Doctors: We cannot 'engineer our way out of this epidemic' A report released by the US Centers for Disesase Control and Prevention (CDC) in January revealed that drug-overdose deathsreached a new high in 2014, totaling 47,055 people. Opioids, a type of powerful painkiller that requires a prescription, were involved in 60% of those deaths. In his address, Califf cited a number of strategies to reduce overdoses, including stronger warning labels, safer disposal to reduce diversion of drugs, and encouraging the development of opioids specifically designed to discourage abuse, such as pills that can't be crushed and snorted. These drugs, often called "abuse-deterrents" are not new. The FDA has approved five of them since 2010, and another 30 are in development, according to The Associated Press. Abuse-deterrent formulations aim to prevent users from manipulating pills and abusing them. Abusers often crush them up for snorting or dissolve them so they can be injected. To prevent this, some drugmakers are experimenting with special coatings or polymers that prevent them from being crushed, or combining chemicals that attempt to cancel or reduce the effect of the drug if it were used improperly. Others have also tried adding what are called prodrugs to some formulas, which prevent the drug's activation until it enters the stomach. But there's one big problem with this strategy, which also happened to be the main focus of Califf's address: The evidence is anything but conclusive that abuse-deterrent drugs actually deter abuse. One study from researchers at Washington University in St. Louis surveyed people at 150 drug-treatment facilities in 48 states on the primary drug they abused in the past month. The study found that the introduction in 2010 of an abuse-deterrent version of the powerful prescription painkiller OxyContin initially correlated with a steep decline in its abuse. But this effect leveled off in the following years. At the end of the study, more than 25% of those surveyed reported using OxyContin in the past month, leading the researchers to conclude that abuse-deterrent formulations have "clear limits" to their effectiveness.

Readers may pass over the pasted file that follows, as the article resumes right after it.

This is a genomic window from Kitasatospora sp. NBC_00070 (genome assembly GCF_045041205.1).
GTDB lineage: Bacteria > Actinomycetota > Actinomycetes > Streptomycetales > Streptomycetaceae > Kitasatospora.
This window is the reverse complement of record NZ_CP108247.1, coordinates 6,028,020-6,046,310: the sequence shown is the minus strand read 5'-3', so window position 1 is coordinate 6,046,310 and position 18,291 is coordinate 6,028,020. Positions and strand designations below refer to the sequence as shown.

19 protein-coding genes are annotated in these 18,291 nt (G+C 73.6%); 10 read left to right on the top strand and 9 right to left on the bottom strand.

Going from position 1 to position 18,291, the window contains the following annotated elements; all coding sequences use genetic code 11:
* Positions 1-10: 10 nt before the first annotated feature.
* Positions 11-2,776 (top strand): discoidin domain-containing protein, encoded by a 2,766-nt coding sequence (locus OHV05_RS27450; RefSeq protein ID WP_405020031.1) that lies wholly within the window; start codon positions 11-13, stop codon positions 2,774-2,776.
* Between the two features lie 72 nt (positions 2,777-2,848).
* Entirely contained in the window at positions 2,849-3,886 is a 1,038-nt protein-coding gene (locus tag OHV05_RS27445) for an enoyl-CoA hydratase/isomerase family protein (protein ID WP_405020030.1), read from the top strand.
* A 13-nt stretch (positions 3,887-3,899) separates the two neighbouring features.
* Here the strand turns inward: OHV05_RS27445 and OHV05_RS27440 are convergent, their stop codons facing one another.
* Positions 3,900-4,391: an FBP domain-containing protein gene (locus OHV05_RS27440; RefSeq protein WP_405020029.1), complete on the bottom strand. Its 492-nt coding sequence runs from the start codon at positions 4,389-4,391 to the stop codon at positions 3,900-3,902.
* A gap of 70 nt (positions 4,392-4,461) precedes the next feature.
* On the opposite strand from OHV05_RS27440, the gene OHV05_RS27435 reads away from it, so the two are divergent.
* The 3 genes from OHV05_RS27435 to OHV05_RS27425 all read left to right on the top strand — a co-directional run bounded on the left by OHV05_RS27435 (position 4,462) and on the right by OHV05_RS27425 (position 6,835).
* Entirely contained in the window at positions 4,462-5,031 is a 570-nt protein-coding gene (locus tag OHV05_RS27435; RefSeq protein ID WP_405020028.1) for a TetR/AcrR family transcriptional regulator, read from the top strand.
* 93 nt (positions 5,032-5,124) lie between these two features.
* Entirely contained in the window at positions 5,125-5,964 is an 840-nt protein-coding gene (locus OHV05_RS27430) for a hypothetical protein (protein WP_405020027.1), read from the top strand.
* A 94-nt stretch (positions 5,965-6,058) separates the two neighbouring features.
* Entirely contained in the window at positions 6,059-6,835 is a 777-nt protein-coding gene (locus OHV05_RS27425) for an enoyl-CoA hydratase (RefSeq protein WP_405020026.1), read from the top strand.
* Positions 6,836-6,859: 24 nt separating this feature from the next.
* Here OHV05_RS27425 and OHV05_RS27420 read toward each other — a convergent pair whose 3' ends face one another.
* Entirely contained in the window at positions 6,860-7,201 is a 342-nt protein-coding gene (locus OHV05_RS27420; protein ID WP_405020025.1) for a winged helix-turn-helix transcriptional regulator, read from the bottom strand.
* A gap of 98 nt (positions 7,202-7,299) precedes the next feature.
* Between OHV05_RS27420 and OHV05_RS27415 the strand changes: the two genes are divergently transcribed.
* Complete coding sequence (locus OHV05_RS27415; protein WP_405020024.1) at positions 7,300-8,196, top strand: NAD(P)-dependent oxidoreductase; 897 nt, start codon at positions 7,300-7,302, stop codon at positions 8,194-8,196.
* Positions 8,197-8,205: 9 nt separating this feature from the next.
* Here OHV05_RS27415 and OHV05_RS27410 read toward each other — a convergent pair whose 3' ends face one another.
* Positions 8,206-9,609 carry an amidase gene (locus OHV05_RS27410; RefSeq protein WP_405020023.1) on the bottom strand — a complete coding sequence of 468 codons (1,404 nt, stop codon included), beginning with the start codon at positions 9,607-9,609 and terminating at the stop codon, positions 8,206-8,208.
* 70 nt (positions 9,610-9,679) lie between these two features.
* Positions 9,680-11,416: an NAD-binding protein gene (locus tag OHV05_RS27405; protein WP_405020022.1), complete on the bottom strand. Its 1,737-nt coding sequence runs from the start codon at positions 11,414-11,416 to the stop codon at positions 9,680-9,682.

Debating the role of government and markets in food policy -- Politico's Agenda today has a special issue on food policy. It prominently highlights the great work of my Friedman School colleagues Miriam Nelson and Christina Economos: Miriam Nelson got the call while she was rock climbing in Canada: It was the White House assistant chef, of all people, summoning her to a closed-door meeting with the new first lady of the United States. It was 2009, Nelson was one of the nation’s top experts on nutrition and exercise, a Tufts University professor at the time, and she wasn’t the only one: a half-dozen more got the same surprise invitation.... With Democrats holding control of Congress, Nelson and the others realized, the East Wing was formulating a big policy push that would use all available levers of the federal government to improve how Americans eat. They wanted a new law to make school lunches healthier; they saw ways to deploy federal stimulus dollars on new cooking equipment in public school cafeterias and to use government financing to get grocery stores into poor communities where fresh food wasn’t readily available. They wanted to overhaul the federal nutrition label so it confronted shoppers more directly with calorie counts. Even the more symbolic side of American food policy was coming under the microscope: A reboot of the decades-old “food pyramid” that told families how to balance a meal.“You really got the sense that this is something that she was likely to take on,” recalled I also enjoyed Danny Vinik's interesting poll of food policy experts. It seems revealing that most of the respondents would have supported stronger language in the Dietary Guidelines encouraging Americans to consume less meat (after all, that was the view of the more independent scientific Dietary Guidelines Advisory Committee), limits on healthy food marketing to kids, and state or local initiatives to tax soda.